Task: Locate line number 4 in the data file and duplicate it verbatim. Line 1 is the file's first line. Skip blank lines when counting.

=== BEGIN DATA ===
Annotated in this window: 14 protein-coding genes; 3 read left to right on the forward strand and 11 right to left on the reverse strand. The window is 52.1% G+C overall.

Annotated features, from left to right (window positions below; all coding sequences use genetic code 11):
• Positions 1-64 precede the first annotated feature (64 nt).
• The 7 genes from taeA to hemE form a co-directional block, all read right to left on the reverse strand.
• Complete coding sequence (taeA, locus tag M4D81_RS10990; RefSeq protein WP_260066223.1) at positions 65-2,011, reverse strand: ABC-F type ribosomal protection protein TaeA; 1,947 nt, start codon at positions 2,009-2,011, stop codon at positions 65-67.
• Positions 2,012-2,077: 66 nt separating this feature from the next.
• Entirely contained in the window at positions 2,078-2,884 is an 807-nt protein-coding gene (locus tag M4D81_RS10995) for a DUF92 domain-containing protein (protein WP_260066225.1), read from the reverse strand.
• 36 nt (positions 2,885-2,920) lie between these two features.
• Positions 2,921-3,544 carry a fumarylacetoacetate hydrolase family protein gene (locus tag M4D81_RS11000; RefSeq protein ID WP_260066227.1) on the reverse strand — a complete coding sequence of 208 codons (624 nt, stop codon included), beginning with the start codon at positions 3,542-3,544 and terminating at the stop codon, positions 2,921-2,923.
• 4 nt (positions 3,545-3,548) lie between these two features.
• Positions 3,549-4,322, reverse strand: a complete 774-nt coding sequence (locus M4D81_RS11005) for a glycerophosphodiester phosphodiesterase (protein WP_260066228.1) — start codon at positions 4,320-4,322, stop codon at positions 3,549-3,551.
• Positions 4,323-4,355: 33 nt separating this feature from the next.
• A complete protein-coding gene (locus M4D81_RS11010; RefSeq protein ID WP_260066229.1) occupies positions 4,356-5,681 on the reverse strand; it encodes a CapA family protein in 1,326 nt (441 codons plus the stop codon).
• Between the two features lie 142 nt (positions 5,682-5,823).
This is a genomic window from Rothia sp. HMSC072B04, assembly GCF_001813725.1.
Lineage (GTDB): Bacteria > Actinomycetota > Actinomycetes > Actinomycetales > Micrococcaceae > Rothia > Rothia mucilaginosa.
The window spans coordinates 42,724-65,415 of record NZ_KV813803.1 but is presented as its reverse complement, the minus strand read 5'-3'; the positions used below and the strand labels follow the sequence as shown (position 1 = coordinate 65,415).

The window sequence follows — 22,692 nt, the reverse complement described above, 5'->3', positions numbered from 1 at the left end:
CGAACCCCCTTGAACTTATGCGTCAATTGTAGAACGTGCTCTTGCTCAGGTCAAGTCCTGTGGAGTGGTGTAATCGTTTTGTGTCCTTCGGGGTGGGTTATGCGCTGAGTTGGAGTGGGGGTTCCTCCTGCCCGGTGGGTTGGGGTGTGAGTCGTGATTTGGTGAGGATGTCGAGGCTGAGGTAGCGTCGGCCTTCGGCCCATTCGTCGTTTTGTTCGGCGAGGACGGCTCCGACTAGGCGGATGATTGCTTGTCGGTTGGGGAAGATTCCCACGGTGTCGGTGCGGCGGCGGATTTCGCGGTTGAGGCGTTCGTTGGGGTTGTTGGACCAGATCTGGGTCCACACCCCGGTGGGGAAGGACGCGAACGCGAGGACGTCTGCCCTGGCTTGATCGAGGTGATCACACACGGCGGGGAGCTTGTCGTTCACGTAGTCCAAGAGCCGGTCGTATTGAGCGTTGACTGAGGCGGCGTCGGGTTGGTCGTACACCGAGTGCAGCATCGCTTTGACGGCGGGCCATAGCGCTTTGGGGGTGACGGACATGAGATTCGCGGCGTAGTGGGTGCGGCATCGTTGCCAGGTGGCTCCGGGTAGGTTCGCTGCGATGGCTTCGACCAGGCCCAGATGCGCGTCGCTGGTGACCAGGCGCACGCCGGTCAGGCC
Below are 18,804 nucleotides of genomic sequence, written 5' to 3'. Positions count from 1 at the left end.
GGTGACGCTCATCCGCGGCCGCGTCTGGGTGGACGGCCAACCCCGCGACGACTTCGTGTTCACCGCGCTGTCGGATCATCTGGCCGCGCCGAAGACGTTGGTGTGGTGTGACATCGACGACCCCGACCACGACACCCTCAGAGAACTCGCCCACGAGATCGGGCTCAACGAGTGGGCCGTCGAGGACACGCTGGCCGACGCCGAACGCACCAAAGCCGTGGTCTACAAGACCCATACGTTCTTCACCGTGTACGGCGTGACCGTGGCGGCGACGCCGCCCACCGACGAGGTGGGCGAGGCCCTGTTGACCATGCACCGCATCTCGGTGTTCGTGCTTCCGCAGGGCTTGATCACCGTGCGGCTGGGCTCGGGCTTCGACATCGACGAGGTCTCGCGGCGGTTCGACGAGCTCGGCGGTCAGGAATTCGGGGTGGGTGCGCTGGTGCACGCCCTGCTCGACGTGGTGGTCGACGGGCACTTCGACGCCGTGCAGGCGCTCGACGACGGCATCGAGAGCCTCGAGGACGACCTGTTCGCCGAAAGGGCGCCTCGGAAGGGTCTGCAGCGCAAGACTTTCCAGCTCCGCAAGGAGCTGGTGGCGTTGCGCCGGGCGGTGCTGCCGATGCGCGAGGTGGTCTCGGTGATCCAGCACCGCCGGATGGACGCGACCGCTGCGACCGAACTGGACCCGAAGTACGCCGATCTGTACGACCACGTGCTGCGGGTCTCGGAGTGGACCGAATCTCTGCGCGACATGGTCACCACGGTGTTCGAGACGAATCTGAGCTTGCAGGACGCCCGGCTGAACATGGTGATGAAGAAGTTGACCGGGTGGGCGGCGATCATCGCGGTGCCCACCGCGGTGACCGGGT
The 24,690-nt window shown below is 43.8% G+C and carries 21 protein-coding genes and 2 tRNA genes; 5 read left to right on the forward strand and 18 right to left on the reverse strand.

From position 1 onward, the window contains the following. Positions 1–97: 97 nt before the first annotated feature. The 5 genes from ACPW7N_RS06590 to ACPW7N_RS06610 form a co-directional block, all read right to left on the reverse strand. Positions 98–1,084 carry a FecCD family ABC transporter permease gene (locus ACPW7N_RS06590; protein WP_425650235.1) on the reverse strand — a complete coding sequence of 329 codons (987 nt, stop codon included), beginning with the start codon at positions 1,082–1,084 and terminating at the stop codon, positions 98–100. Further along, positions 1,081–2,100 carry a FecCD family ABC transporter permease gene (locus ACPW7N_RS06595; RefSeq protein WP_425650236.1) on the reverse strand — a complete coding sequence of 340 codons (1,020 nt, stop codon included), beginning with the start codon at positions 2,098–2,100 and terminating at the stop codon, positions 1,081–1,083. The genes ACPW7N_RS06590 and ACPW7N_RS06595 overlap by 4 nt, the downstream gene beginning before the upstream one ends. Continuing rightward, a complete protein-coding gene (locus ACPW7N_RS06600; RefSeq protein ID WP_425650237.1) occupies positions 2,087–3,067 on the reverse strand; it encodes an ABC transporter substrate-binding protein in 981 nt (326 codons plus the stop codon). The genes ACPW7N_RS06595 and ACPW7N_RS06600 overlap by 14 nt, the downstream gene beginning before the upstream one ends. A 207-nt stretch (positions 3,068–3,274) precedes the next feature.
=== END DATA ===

• The 7 genes from taeA to hemE form a co-directional block, all read right to left on the reverse strand.